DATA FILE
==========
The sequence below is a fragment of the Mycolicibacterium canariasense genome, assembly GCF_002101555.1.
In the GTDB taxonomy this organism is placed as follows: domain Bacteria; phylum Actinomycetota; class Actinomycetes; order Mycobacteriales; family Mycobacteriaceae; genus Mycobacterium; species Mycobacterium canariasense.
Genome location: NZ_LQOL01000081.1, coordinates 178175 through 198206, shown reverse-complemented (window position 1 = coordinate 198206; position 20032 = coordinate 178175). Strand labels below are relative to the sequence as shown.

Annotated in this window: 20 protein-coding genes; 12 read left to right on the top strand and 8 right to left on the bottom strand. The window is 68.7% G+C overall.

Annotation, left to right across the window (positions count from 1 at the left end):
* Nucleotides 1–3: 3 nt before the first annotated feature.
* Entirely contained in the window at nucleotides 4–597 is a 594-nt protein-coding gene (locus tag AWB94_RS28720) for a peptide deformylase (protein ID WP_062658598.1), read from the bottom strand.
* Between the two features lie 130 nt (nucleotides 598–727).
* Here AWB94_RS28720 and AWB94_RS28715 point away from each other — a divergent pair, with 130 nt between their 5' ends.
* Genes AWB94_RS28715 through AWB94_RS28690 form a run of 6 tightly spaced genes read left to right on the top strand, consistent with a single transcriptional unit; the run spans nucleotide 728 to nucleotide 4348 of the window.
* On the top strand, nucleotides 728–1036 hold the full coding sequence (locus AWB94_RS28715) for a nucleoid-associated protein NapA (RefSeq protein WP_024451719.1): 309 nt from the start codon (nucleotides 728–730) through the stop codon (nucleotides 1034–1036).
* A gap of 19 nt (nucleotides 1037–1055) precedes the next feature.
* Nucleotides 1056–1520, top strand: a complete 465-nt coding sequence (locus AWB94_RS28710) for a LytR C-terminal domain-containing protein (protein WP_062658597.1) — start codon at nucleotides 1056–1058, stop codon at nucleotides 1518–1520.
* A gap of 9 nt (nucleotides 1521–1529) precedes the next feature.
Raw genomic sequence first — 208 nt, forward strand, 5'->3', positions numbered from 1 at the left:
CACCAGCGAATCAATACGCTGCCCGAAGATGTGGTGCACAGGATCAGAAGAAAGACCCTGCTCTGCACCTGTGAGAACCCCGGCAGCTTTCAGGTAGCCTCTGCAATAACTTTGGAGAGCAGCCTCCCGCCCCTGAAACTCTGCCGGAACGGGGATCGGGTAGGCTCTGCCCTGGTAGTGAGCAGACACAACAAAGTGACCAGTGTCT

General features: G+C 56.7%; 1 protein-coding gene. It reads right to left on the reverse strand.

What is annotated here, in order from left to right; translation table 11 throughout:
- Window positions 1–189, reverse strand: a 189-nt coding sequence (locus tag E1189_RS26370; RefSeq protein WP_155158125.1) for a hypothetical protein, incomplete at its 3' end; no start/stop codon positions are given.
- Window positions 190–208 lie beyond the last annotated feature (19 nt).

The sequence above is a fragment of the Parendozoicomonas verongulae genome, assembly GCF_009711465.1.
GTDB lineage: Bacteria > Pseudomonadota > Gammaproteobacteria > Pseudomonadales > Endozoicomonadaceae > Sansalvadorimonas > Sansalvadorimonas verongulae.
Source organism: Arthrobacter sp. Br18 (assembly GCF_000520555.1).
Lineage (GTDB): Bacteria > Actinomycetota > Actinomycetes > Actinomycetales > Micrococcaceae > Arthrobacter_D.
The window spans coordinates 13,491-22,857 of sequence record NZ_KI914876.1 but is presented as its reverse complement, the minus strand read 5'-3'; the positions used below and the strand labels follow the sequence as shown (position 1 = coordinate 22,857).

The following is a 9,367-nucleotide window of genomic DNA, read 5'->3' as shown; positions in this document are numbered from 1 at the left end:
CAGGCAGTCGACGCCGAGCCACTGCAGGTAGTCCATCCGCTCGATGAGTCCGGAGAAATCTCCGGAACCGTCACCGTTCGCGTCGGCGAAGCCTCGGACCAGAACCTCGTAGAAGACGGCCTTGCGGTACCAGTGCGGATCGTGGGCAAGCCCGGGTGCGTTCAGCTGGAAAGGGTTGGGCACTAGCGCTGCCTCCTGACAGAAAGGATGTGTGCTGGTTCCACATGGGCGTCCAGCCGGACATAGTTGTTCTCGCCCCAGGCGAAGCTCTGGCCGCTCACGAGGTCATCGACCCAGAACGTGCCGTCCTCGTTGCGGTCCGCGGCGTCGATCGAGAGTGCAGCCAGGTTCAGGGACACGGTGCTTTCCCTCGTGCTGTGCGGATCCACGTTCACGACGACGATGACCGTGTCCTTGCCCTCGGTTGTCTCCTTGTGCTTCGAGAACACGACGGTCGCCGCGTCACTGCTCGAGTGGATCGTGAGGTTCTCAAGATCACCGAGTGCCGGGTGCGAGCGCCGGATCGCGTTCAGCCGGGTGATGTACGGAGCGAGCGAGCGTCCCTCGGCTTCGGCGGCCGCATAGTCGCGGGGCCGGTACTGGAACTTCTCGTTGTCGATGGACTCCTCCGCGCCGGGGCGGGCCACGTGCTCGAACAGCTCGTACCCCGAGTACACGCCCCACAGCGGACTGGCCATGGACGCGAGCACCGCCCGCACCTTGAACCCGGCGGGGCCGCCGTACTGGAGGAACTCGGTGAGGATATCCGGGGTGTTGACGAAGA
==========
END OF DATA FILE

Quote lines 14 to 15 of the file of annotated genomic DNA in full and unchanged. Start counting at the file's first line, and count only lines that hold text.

* A gap of 9 nt (nucleotides 1521–1529) precedes the next feature.
Raw genomic sequence first — 208 nt, forward strand, 5'->3', positions numbered from 1 at the left: